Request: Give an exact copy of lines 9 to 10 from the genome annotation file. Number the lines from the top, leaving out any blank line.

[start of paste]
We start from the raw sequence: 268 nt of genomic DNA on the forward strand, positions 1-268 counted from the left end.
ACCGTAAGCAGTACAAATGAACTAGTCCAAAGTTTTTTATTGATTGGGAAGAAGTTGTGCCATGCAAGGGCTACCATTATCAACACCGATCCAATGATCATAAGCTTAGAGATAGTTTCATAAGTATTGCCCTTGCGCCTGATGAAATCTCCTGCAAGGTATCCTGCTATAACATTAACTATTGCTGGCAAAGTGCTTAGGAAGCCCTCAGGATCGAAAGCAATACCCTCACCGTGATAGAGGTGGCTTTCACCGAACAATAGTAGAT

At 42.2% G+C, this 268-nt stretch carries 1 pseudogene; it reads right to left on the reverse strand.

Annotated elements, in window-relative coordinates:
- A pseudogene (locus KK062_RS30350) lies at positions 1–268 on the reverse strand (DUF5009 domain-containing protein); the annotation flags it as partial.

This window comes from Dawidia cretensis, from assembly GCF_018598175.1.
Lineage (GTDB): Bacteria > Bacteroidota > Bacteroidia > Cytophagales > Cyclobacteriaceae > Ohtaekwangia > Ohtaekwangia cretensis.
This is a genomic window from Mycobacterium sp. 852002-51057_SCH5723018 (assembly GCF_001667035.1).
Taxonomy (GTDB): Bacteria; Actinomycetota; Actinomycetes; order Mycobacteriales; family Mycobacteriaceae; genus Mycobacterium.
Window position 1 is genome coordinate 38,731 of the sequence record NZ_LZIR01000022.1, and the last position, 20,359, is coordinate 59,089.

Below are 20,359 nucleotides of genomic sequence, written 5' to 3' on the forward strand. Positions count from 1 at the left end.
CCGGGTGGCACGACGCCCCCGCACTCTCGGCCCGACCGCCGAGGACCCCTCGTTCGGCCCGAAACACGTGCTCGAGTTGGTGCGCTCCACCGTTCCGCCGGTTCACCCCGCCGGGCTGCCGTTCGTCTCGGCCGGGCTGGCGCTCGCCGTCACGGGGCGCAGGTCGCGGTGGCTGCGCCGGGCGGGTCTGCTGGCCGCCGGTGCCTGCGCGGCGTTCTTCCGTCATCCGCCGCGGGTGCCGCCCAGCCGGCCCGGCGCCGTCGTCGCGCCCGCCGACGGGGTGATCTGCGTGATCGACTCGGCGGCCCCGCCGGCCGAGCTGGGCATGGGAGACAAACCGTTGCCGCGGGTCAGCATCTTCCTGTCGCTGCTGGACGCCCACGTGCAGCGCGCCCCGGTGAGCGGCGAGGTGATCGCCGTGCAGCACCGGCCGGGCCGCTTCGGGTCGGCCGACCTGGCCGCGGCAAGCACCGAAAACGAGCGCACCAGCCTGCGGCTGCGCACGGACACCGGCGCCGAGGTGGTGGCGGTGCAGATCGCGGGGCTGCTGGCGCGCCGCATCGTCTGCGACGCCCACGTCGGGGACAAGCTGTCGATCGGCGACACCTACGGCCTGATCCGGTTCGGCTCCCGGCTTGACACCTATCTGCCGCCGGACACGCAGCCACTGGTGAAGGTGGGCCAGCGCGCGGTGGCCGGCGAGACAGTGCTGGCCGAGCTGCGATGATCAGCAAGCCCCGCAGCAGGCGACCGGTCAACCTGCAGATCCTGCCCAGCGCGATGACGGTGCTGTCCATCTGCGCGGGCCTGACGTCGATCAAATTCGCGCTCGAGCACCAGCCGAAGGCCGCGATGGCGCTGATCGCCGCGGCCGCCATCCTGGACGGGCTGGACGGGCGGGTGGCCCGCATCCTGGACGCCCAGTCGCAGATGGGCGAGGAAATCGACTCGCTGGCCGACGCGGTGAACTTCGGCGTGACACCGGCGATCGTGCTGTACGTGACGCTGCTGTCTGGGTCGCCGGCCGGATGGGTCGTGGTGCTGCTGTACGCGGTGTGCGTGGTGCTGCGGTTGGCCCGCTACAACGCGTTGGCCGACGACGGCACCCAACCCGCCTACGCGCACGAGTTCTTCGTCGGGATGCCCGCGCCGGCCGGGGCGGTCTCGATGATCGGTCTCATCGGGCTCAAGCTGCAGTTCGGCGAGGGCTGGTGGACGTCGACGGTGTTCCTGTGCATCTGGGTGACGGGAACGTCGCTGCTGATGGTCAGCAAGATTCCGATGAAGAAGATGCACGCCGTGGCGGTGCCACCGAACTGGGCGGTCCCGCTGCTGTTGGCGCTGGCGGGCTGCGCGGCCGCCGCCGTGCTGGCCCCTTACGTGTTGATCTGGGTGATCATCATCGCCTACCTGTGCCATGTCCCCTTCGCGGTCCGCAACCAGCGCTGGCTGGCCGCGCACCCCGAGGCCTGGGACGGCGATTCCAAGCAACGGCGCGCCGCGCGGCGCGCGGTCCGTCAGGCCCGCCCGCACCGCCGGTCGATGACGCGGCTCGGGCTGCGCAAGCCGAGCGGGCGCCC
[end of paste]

Taxonomy (GTDB): Bacteria; Actinomycetota; Actinomycetes; order Mycobacteriales; family Mycobacteriaceae; genus Mycobacterium.
Window position 1 is genome coordinate 38,731 of the sequence record NZ_LZIR01000022.1, and the last position, 20,359, is coordinate 59,089.